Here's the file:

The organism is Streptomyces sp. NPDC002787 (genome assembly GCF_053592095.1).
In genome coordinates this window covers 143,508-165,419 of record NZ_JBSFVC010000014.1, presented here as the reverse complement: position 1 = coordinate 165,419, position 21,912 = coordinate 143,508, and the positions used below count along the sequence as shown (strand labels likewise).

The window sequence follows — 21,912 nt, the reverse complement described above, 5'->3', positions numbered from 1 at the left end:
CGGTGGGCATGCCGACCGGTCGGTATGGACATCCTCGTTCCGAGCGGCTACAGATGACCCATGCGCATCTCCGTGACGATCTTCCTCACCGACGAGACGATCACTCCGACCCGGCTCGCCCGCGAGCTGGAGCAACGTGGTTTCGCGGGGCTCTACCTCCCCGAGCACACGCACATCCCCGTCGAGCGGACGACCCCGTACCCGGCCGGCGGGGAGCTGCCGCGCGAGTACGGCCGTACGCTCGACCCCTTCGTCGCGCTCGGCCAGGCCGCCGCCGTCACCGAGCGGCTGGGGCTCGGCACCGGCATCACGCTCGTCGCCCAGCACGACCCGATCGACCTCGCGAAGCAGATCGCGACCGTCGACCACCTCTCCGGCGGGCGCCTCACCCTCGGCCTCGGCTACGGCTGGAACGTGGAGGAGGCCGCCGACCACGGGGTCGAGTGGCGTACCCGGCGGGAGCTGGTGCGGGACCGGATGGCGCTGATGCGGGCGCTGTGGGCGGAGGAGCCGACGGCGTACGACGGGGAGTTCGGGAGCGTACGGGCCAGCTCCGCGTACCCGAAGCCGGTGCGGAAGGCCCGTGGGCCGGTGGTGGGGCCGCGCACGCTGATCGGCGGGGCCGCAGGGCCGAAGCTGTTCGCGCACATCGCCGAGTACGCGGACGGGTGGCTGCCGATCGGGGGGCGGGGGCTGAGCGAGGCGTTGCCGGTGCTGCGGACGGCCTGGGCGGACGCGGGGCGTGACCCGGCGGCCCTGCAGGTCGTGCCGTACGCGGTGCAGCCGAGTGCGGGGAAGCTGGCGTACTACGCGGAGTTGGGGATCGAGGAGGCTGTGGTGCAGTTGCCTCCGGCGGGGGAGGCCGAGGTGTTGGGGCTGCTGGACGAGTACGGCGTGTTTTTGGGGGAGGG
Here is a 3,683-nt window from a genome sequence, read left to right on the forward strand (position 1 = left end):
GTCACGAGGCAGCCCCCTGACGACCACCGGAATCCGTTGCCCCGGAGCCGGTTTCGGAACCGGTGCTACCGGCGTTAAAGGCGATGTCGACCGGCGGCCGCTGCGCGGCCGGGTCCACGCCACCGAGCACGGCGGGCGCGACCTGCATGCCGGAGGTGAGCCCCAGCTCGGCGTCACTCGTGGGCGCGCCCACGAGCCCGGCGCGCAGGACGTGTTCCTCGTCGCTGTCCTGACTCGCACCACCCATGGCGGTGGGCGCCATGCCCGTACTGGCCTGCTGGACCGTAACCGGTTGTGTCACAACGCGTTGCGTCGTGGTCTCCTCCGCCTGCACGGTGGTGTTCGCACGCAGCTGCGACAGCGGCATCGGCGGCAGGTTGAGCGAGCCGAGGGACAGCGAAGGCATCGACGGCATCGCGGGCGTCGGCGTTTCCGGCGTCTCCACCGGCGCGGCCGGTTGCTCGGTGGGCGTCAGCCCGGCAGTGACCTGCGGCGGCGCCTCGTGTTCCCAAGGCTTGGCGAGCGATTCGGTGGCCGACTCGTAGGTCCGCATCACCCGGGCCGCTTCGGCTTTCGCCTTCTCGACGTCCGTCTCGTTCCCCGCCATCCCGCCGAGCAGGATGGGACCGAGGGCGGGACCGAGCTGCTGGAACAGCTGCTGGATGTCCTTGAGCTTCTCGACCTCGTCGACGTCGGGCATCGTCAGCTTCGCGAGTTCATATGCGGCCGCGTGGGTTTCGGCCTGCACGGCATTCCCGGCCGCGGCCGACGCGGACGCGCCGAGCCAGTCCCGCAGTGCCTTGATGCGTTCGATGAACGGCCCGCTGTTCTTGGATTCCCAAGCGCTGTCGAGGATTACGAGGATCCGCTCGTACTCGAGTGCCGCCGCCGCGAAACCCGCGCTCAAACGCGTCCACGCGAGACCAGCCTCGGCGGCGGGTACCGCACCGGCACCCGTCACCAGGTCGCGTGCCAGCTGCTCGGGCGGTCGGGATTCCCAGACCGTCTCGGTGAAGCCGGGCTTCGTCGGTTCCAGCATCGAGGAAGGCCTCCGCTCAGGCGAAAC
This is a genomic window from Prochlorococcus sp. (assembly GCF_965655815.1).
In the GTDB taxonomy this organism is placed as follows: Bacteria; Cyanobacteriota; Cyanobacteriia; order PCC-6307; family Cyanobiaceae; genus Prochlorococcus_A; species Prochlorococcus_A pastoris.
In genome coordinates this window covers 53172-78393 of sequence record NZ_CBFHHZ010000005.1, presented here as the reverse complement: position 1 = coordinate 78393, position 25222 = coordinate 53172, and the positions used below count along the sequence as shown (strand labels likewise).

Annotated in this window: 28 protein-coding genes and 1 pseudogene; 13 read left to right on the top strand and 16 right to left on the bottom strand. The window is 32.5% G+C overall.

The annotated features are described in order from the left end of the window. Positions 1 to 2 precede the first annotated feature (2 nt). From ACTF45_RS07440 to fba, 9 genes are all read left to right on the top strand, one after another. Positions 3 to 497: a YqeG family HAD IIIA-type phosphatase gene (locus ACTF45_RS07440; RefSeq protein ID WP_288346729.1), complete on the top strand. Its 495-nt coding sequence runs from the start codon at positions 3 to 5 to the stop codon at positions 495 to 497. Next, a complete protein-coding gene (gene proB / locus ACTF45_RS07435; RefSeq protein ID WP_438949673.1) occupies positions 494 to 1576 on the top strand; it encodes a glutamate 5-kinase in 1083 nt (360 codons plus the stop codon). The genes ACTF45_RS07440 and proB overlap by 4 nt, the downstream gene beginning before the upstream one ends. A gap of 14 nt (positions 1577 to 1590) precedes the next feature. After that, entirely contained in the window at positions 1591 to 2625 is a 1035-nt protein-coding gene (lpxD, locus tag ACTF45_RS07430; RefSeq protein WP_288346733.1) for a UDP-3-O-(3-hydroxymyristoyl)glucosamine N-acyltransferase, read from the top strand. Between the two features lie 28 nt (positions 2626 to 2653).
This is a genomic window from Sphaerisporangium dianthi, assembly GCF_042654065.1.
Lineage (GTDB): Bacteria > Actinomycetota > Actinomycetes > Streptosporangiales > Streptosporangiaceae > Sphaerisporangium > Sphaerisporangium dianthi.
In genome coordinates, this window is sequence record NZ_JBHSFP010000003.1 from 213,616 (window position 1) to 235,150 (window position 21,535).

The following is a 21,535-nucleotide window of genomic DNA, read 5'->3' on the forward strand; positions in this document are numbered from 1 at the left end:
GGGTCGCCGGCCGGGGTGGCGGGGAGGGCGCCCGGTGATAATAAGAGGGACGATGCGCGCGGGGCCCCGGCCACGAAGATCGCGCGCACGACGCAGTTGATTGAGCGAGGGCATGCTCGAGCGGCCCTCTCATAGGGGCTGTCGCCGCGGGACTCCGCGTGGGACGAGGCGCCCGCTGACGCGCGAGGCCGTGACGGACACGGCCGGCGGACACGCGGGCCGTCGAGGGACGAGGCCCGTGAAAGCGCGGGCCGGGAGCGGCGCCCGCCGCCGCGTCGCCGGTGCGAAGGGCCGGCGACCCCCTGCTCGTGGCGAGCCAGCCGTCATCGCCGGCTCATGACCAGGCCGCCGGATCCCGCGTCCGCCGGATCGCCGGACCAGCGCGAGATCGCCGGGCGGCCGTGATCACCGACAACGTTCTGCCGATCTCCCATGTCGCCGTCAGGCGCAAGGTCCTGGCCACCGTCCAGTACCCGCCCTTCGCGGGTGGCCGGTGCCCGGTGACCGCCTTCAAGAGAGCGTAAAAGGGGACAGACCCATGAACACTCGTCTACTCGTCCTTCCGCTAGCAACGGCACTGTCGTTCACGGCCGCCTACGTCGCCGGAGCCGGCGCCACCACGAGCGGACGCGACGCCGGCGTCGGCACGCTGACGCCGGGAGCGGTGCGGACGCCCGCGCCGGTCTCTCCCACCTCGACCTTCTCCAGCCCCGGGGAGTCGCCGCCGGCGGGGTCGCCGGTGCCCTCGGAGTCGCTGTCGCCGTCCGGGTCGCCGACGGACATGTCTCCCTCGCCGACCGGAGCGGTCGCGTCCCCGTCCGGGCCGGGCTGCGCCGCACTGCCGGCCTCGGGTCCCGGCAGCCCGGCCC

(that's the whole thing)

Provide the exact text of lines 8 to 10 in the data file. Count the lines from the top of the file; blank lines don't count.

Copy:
In the GTDB taxonomy this organism is placed as follows: Bacteria; Cyanobacteriota; Cyanobacteriia; order PCC-6307; family Cyanobiaceae; genus Prochlorococcus_A; species Prochlorococcus_A pastoris.
In genome coordinates this window covers 53172-78393 of sequence record NZ_CBFHHZ010000005.1, presented here as the reverse complement: position 1 = coordinate 78393, position 25222 = coordinate 53172, and the positions used below count along the sequence as shown (strand labels likewise).

Annotated in this window: 28 protein-coding genes and 1 pseudogene; 13 read left to right on the top strand and 16 right to left on the bottom strand. The window is 32.5% G+C overall.